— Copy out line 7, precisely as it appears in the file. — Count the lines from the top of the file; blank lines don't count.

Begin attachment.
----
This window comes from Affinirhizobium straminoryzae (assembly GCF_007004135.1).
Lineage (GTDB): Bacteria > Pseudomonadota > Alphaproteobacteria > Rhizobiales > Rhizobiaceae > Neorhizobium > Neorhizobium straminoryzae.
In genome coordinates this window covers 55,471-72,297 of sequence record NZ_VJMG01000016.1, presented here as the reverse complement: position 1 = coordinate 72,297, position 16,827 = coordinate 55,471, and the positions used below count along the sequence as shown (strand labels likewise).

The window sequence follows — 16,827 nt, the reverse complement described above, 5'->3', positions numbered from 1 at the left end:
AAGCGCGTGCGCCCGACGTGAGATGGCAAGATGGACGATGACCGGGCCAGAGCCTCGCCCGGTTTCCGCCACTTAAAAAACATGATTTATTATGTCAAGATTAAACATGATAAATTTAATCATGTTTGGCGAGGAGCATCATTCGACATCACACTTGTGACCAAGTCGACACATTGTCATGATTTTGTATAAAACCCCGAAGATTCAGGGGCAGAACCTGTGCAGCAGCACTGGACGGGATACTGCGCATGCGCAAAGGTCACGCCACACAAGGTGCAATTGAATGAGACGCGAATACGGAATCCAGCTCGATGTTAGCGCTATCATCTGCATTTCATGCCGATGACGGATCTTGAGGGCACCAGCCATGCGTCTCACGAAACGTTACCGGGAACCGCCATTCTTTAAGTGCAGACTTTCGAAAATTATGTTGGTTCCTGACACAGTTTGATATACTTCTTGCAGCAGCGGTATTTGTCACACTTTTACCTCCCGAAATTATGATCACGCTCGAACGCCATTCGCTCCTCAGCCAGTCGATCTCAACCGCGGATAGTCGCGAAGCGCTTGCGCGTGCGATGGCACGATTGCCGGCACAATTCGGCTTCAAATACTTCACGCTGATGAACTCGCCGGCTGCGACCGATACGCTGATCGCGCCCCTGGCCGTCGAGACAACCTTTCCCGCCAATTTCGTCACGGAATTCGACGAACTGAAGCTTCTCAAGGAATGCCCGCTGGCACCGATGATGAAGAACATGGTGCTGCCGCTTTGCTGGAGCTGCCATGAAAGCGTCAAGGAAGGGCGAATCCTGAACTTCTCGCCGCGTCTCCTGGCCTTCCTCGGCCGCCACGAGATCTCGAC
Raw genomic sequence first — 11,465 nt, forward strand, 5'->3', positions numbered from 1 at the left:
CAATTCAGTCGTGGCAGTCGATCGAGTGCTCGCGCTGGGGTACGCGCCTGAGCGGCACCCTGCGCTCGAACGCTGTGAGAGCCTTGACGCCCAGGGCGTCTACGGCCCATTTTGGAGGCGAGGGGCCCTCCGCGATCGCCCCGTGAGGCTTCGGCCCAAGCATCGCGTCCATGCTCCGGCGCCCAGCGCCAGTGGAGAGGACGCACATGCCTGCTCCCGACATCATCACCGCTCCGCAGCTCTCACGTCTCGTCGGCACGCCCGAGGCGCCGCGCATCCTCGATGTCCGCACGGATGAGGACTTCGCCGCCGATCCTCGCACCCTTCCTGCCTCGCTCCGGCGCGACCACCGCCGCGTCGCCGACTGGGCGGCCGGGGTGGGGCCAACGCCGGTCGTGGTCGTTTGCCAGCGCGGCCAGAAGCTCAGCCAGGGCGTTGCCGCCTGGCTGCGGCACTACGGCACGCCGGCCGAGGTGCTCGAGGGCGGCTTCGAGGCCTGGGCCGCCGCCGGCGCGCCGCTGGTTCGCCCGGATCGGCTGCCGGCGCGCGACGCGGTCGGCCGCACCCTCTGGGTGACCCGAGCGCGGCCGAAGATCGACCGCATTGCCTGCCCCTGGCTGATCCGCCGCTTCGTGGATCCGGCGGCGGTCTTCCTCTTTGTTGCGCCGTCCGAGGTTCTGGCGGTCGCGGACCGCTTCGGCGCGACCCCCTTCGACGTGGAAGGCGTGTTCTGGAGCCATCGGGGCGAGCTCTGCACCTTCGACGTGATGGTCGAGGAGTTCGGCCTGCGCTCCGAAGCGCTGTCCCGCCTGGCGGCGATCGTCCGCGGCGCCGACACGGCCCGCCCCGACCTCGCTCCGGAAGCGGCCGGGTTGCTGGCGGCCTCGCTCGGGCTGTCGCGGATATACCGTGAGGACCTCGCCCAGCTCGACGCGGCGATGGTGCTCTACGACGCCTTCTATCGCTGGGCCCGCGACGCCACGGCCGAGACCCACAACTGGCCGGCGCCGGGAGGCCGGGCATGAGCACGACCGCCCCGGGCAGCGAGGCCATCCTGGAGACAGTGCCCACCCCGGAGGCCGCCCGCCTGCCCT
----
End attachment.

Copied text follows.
CAATTCAGTCGTGGCAGTCGATCGAGTGCTCGCGCTGGGGTACGCGCCTGAGCGGCACCCTGCGCTCGAACGCTGTGAGAGCCTTGACGCCCAGGGCGTCTACGGCCCATTTTGGAGGCGAGGGGCCCTCCGCGATCGCCCCGTGAGGCTTCGGCCCAAGCATCGCGTCCATGCTCCGGCGCCCAGCGCCAGTGGAGAGGACGCACATGCCTGCTCCCGACATCATCACCGCTCCGCAGCTCTCACGTCTCGTCGGCACGCCCGAGGCGCCGCGCATCCTCGATGTCCGCACGGATGAGGACTTCGCCGCCGATCCTCGCACCCTTCCTGCCTCGCTCCGGCGCGACCACCGCCGCGTCGCCGACTGGGCGGCCGGGGTGGGGCCAACGCCGGTCGTGGTCGTTTGCCAGCGCGGCCAGAAGCTCAGCCAGGGCGTTGCCGCCTGGCTGCGGCACTACGGCACGCCGGCCGAGGTGCTCGAGGGCGGCTTCGAGGCCTGGGCCGCCGCCGGCGCGCCGCTGGTTCGCCCGGATCGGCTGCCGGCGCGCGACGCGGTCGGCCGCACCCTCTGGGTGACCCGAGCGCGGCCGAAGATCGACCGCATTGCCTGCCCCTGGCTGATCCGCCGCTTCGTGGATCCGGCGGCGGTCTTCCTCTTTGTTGCGCCGTCCGAGGTTCTGGCGGTCGCGGACCGCTTCGGCGCGACCCCCTTCGACGTGGAAGGCGTGTTCTGGAGCCATCGGGGCGAGCTCTGCACCTTCGACGTGATGGTCGAGGAGTTCGGCCTGCGCTCCGAAGCGCTGTCCCGCCTGGCGGCGATCGTCCGCGGCGCCGACACGGCCCGCCCCGACCTCGCTCCGGAAGCGGCCGGGTTGCTGGCGGCCTCGCTCGGGCTGTCGCGGATATACCGTGAGGACCTCGCCCAGCTCGACGCGGCGATGGTGCTCTACGACGCCTTCTATCGCTGGGCCCGCGACGCCACGGCCGAGACCCACAACTGGCCGGCGCCGGGAGGCCGGGCATGAGCACGACCGCCCCGGGCAGCGAGGCCATCCTGGAGACAGTGCCCACCCCGGAGGCCGCCCGCCTGCCCT